After more than a year in the UK, England is starting to feel like home. I’m settled in Bedford, I go to college and I live in a shared house with eight other people who’ve become great friends.
But nothing compares to being with your mum and dad, and I haven’t seen mine in over two years.
I was 15 years old when I was forced to leave my whole life behind in Darfur, west Sudan. I remember it so clearly — it was a Thursday afternoon and I had gone to the market after school to drink coffee with friends, but I never made it home. I was arrested by the authorities and tortured for information on my father, who they suspected of being involved in anti-government activities, even though he was just a farmer.
After one week in prison they released me but my mum decided it was safest for me to leave Darfur with my uncle. It was so hard to say goodbye to my family, my little sisters are only 9 and 11 so I’m their big brother and we’re very close. I also have three brothers who I’m very close to – one of them has a disability so I look after him a lot. It really was very painful to leave.
After we left and had made it to Libya I found out that two of my brothers had been executed. I cannot describe how hard this was to hear, and to not be close to my family for comfort made it even worse.
After this news, my uncle and I decided to try and make our way to Europe. I remember being on the boat and feeling like I was surrounded by a massive amount of people. I thought my uncle was with me but suddenly he was no longer there. I lost him and never saw him again, and had to make my way to Europe alone.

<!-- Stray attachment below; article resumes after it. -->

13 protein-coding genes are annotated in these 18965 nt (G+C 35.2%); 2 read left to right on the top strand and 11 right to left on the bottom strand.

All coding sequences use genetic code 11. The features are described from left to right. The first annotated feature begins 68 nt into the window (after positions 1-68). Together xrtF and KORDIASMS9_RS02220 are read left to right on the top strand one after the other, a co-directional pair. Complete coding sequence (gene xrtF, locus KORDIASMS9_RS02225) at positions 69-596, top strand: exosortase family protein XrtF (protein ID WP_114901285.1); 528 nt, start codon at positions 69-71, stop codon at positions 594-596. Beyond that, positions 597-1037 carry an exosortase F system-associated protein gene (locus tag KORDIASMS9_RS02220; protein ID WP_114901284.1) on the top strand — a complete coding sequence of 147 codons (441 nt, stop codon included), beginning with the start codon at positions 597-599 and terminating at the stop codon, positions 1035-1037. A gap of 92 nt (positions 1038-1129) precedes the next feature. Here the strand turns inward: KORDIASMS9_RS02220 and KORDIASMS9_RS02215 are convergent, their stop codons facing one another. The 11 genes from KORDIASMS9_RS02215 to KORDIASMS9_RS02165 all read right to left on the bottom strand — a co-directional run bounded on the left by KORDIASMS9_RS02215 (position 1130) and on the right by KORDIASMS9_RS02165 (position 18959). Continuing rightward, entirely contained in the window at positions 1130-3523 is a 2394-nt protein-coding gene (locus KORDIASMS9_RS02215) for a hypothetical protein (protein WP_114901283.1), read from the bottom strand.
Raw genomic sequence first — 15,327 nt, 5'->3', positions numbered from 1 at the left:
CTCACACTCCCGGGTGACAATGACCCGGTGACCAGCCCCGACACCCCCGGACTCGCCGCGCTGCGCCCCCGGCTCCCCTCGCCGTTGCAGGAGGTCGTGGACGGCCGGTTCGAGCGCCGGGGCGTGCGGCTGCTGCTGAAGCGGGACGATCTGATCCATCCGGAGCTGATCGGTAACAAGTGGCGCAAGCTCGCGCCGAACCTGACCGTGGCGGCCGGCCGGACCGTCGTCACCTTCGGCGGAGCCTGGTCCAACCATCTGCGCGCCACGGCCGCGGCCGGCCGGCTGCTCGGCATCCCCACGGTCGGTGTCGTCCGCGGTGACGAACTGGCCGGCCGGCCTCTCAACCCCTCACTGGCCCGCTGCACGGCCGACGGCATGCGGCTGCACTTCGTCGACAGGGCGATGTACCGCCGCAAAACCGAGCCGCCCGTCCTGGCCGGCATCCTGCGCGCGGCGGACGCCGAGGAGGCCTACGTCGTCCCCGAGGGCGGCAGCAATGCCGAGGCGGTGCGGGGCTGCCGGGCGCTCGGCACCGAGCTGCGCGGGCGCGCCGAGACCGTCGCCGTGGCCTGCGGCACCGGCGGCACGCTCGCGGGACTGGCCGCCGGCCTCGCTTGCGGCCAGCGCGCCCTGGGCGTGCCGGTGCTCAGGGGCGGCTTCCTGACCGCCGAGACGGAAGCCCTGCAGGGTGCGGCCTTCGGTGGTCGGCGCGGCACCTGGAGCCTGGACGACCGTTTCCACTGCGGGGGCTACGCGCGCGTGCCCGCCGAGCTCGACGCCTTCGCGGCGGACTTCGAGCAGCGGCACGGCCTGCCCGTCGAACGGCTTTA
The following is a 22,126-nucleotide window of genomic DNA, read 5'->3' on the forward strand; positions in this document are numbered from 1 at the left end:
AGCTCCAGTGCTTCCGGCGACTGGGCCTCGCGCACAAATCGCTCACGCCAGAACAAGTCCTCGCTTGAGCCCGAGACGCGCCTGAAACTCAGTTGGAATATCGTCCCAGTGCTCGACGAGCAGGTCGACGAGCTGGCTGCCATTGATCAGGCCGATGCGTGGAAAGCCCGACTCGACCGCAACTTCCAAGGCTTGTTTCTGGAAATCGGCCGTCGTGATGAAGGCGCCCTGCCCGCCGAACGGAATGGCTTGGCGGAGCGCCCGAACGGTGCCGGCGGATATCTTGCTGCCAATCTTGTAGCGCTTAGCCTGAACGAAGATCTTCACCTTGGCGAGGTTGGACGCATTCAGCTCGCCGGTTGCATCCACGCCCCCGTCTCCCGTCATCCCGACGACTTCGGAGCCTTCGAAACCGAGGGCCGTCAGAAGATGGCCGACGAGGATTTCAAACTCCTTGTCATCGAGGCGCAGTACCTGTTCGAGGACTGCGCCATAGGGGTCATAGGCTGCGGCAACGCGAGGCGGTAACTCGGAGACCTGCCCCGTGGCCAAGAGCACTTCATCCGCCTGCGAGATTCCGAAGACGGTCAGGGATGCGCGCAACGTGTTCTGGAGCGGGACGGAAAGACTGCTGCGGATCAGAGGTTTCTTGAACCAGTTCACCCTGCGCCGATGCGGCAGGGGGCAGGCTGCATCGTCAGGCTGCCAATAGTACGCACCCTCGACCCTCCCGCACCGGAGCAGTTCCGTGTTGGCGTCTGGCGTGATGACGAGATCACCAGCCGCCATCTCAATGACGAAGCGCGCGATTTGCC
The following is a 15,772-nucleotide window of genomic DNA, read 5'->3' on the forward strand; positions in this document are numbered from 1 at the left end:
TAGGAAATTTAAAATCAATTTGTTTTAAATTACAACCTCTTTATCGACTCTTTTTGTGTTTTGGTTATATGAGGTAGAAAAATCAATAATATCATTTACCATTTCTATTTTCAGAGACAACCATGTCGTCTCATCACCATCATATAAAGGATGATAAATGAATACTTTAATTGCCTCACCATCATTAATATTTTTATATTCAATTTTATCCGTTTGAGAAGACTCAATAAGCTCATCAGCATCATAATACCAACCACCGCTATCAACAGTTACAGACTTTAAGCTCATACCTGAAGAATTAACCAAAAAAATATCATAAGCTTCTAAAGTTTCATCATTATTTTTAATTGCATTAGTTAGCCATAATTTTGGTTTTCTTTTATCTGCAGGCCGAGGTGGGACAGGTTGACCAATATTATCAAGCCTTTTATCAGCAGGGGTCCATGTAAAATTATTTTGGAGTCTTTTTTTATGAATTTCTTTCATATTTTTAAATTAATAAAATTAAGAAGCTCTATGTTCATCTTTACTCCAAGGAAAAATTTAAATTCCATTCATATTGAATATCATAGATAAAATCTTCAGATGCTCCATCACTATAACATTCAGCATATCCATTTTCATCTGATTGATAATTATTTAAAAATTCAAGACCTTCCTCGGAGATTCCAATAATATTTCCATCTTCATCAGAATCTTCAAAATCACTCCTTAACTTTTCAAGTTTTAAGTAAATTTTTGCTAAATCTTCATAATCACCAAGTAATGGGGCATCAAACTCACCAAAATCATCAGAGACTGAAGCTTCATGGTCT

I lived in the Calais jungle for eight months and eventually made my way over to the UK, hidden in a lorry for 15 hours. It was absolutely terrifying and so cold. I didn’t even know where I was when I arrived.
The UK has been extremely welcoming to me, and through refugee support projects like Surviving to Thriving, I have made lots of new friends and learned English. The language was strange for me when I first arrived but now it seems easy. I love to read Arabic-English stories from the library, and I watch YouTube all the time. I really want to speak like English people to help me integrate.
I was granted refugee status last year and am now determined to focus on building my new life in the UK and my dream of becoming a sailor. I was born by the river and I feel at home there. I really want to look for an apprenticeship like a fisherman, deckhand or skipper, so I can progress to a full-time job.
Although I am thankful for the safety that the UK has offered me, my ultimate dream is to be reunited with my family. Under current family reunion rules, however, my family cannot join me in safety here in the UK. As a refugee minor, I’m not allowed to sponsor my parents or my little sisters to come over and it pains me to think that they are still at risk in Sudan.
I am not alone in my situation which is why today, on International Day of Families, I’m joining the British Red Cross and others in supporting Angus MacNeil’s Refugee Family Reunion Bill, which is trying to expand the rules so that more refugees like me can be reunited with their loved ones.
I never stop dreaming of being reunited with my family. I try not to think about it a lot and keep myself busy because when I start remembering my home, my parents, my sisters and brothers I feel very emotional.
Being reunited with my family would be amazing, it would make me so happy. I really can’t even explain the feeling, but it’s what is keeping me going. I want to be successful to make my family proud because I really believe that one day I’m going to meet them again.